Origins and Inspirations
Indiana Jones is modeled after the strong-jawed heroes of the matinée serials and pulp magazines that George Lucas and Steven Spielberg enjoyed in their childhoods (such as the Republic Pictures serials, and the Doc Savage series). Sir H. Rider Haggard's safari guide/big game hunterAllan Quatermain of King Solomon's Mines, who dates back to 1885, is a notable template for Jones. The two friends first discussed the project in Hawaii around the time of the release of the first Star Wars film. Spielberg told Lucas how he wanted his next project to be something fun, like a James Bond film. According to sources, Lucas responded to the effect that he had something "even better," or that he "got that beat."
Two of the possible bases for Indiana Jones are Professor Challenger, created by Sir Arthur Conan Doyle in 1912 for his novel, The Lost World. Challenger was based on Doyle's physiology professor, Sir William Rutherford, an adventuring academic, albeit a zoologist/anthropologist.
The character was originally named Indiana Smith, after an Alaskan Malamute Lucas owned in the 1970s (Indiana); the name was perhaps in a nod to the 1966 Western film Nevada Smith. Spielberg disliked the name Smith, and Lucas casually suggested Jones as an alternative.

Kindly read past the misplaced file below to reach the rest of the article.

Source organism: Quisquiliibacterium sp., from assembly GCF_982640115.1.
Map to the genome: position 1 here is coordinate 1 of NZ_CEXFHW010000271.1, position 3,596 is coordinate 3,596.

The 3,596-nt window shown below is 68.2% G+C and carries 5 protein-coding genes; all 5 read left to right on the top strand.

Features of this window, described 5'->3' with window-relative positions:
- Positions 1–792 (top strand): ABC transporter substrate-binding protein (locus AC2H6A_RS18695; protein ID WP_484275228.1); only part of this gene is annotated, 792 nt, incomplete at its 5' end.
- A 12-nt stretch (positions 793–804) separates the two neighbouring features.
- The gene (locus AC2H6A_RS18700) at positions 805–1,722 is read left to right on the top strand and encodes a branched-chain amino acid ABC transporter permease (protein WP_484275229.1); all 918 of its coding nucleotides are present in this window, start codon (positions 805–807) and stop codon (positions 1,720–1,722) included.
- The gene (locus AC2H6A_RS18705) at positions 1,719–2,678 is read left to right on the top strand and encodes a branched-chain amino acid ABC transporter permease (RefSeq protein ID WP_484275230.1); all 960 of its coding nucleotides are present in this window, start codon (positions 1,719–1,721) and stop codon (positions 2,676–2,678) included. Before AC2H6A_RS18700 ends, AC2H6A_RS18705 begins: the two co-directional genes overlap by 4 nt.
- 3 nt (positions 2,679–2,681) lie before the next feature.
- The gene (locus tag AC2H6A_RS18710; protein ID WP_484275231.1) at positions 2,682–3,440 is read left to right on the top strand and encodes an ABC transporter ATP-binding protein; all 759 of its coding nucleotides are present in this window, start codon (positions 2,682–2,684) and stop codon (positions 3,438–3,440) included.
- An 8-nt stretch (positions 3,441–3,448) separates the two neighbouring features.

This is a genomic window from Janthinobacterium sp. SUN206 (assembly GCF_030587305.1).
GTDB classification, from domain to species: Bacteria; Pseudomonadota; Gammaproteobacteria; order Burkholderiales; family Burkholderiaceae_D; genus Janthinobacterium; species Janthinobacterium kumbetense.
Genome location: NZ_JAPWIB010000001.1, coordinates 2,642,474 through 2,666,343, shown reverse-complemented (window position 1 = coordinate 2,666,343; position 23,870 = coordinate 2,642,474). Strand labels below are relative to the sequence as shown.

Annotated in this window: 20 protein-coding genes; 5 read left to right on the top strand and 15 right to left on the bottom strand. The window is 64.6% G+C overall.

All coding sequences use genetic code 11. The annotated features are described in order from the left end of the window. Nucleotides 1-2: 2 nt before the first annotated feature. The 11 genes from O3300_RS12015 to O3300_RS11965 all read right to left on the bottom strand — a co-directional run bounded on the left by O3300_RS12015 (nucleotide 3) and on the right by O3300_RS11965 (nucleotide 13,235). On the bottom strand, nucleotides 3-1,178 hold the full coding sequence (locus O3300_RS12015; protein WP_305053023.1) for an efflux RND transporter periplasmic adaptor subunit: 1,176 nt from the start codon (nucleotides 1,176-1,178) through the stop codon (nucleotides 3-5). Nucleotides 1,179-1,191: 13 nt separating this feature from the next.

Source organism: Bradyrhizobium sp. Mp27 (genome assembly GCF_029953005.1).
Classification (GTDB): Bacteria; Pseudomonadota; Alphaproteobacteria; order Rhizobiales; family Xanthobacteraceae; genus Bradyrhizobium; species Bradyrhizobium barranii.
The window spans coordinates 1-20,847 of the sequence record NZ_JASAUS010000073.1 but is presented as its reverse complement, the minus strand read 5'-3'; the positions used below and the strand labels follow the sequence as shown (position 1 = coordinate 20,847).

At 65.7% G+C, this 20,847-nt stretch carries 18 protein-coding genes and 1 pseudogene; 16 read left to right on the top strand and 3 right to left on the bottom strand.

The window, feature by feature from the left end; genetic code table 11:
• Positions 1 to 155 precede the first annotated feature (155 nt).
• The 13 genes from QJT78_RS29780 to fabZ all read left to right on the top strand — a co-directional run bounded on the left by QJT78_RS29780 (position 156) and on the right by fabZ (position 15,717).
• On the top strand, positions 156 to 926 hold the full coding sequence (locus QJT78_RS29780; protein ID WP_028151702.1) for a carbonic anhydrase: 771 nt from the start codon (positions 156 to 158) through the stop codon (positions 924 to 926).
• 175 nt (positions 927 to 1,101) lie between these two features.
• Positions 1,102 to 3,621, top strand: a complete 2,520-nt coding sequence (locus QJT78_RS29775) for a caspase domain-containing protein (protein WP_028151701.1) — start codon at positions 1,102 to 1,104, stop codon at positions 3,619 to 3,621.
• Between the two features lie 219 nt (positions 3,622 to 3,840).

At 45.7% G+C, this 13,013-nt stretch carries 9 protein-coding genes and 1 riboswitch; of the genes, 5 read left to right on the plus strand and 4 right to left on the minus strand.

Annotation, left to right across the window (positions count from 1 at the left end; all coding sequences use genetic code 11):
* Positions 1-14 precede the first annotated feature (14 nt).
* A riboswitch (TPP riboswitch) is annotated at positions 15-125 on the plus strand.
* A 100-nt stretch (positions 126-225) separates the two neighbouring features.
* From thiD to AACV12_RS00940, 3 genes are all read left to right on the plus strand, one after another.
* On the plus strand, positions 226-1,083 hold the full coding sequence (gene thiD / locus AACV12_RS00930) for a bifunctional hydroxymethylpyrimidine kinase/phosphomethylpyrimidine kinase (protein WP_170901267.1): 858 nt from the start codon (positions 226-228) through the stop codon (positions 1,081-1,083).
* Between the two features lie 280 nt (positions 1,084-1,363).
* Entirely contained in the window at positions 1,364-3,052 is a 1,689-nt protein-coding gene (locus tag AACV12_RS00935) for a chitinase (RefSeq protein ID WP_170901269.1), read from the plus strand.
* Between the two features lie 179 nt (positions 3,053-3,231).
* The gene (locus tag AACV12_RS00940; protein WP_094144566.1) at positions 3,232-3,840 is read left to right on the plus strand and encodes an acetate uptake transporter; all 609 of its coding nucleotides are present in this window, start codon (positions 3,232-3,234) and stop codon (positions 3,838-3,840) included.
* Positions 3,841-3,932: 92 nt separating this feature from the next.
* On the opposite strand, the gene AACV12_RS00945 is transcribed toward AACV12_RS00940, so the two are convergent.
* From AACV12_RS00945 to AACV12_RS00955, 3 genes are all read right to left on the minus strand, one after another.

Lucas has said on various occasions that Sean Connery's portrayal of British secret agent James Bond was one of the primary inspirations for Jones, a reason Connery was chosen for the role of Indiana's father in Indiana Jones and the Last Crusade.
Costume designer Deborah Nadoolman Landis noted that the inspiration for the series as well as Indiana Jones' outfit was Charlton Heston's Harry Steele in Secret of the Incas (1954) and called Raiders of the Lost Ark "almost a shot for shot" remake of the Heston film, citing that Indiana Jones was "a kinder, gentler Harry Steele": "We did watch this film together as a crew several times, and I always thought it strange that the filmmakers did not credit it later as the inspiration for the series."
Many people are said to be the real-life inspiration of the Indiana Jones character—although none of the following have been confirmed as inspirations by Lucas or Spielberg. There are some suggestions, listed here in alphabetical order by last name:
- professor and .Beloit CollegepaleontologistRoy Chapman Andrews
- Italian archaeologist and circus strongman Giovanni Battista Belzoni (1778–1823).
- Yale University professor, historian, and explorer Hiram Bingham III, who rediscovered and excavated the lost city of Machu Picchu, and chronicled his find in the bestselling book The Lost City of the Incas in 1948.
- University of Chicago archaeologist Robert Braidwood.
- University of Chicago archaeologist James Henry Breasted.
- British archaeologist Percy Fawcett, who spent much of his life exploring the jungles of northern Brazil, and who was last seen in 1925 returning to the Amazon Basin to look for the Lost City Of Z. A fictionalized version of Fawcett appears to Jones in the book Indiana Jones And The Seven Veils.